• A Regular Guy is a novel by Mona Simpson, Steve's biological sister, about the relationship between an entrepreneur and his abandoned daughter... in other words, about Steve and his daughter Lisa. In fact, it seems only the names of the protagonists have been changed. This is a must-read for anyone curious about the private Jobs.

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    • The Second Coming of Steve Jobs by Alan Deutschman
    • Published by Broadway in 2001. ISBN 0767904338
    • Definitely one of my favorite Jobs bios, The Second Coming depicts his wilderness years, from the day he was fired from Apple to the day he became CEO. Written by Vanity Fair journalist Alan Deutschman, the book is filled with gossipy anecdotes and stories, but is nonetheless a very accurate description of Steve's character and life during that period.

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    • Revolution in the Valley by Andy Hertzfeld
    • Published by O'Reilly Media in 2004. ISBN 1449316247
    • Revolution in the Valley is beautiful illustrated book which basically serves as a nice wrapper to the stories told by Andy Hertzfeld and some other Mac team members on Folklore.org. The stories are first-hand accounts of the incredible four-year development of the Mac. If you'd rather read them in a hardcover book, do not hesitate: it's great.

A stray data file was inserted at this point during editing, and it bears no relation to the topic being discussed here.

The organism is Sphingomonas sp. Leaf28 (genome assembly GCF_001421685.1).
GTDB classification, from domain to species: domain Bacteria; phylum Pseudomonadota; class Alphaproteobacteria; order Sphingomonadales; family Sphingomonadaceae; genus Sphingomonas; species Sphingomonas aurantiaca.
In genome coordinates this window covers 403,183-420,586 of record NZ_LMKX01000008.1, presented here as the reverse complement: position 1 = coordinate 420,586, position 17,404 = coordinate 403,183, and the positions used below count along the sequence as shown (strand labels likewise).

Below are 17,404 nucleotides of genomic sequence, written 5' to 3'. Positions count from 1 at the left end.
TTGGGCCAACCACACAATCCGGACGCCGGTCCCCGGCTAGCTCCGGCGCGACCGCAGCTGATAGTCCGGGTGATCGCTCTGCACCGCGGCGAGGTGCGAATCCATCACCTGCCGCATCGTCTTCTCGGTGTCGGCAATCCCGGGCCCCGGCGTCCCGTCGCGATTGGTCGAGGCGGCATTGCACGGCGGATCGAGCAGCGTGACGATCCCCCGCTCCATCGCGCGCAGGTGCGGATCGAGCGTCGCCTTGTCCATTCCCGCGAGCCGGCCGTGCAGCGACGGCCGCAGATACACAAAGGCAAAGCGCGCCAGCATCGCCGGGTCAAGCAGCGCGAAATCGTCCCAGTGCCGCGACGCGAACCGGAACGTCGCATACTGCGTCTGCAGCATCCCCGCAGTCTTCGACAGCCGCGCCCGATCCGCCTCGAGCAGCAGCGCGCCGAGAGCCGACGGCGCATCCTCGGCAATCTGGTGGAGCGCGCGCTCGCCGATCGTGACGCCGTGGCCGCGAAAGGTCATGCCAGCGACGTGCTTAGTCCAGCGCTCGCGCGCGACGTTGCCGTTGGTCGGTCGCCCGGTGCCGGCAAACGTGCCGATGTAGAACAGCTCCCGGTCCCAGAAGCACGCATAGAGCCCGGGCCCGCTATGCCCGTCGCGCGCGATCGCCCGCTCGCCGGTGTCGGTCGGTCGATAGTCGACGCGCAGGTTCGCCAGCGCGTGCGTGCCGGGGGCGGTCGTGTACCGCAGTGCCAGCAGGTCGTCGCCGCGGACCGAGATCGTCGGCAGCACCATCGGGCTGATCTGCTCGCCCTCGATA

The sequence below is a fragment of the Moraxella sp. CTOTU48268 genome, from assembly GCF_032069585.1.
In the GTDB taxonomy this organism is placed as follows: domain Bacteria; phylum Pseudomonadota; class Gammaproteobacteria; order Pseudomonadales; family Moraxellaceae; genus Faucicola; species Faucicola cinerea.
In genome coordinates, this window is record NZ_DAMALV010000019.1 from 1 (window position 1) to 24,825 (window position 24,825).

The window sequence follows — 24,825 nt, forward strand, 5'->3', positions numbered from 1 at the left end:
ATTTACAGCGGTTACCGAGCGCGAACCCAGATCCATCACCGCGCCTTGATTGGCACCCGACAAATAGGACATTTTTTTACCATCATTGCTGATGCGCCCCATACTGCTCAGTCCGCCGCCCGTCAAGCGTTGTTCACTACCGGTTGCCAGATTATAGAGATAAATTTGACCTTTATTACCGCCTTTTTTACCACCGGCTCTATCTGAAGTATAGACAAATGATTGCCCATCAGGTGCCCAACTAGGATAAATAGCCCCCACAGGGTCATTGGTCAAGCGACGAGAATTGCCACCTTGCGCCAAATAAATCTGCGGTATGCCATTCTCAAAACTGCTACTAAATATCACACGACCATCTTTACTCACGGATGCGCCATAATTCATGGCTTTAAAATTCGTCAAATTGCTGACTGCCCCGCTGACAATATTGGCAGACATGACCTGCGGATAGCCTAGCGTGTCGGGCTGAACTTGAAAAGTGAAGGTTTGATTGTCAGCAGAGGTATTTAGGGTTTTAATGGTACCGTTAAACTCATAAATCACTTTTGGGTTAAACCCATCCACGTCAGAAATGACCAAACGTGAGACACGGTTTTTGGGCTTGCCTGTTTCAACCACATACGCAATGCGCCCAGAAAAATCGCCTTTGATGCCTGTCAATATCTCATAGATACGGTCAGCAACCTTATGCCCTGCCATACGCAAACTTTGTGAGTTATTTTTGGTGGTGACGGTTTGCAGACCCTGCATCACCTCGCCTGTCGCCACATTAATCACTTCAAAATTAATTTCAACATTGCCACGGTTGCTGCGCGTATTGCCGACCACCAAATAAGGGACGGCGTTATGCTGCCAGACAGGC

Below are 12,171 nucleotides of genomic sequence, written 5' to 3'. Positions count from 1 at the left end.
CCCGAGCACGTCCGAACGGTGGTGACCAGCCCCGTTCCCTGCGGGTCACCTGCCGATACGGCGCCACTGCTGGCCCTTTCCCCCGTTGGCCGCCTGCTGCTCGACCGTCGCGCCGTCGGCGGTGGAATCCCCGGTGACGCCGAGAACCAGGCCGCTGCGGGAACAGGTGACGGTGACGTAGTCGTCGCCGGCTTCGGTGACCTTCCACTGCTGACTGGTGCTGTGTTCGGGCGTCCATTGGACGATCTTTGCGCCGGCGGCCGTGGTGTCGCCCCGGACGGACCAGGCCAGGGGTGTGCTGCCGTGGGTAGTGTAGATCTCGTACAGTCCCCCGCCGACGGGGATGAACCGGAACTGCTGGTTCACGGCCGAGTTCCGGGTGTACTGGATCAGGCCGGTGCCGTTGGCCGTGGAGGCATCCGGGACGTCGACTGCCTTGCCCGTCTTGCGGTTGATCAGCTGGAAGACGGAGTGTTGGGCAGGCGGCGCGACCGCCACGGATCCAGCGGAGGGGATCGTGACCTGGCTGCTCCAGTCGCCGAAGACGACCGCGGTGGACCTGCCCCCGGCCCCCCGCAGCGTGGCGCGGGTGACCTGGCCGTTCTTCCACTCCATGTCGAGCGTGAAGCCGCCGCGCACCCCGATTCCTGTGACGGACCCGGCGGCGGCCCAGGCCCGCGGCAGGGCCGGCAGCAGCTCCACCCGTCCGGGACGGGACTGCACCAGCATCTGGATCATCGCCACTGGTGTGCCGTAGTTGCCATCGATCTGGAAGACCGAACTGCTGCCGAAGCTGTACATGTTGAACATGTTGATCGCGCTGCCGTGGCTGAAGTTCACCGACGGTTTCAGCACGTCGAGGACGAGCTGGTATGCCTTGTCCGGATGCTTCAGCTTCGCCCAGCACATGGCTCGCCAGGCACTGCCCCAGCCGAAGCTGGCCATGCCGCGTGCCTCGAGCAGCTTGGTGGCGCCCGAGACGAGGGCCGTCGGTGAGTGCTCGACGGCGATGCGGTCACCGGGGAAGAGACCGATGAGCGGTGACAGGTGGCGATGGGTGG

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    • iCon Steve Jobs by Jeffrey S. Young
    • Published by Wiley in 2006. ISBN 0471787841
    • Steve Jobs tried to block the publication of iCon, which gave this disappointing book more publicity than it deserved. It is a stripped-down version of Young's older Jobs bio, The Journey Is The Reward, with some quick additions from newspaper articles and unashamed steals from The Second Coming. I do not think it is worth your time or money.

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    • iWoz by Steve Wozniak
    • Published by Tantor Media in 2007. ISBN 1400103282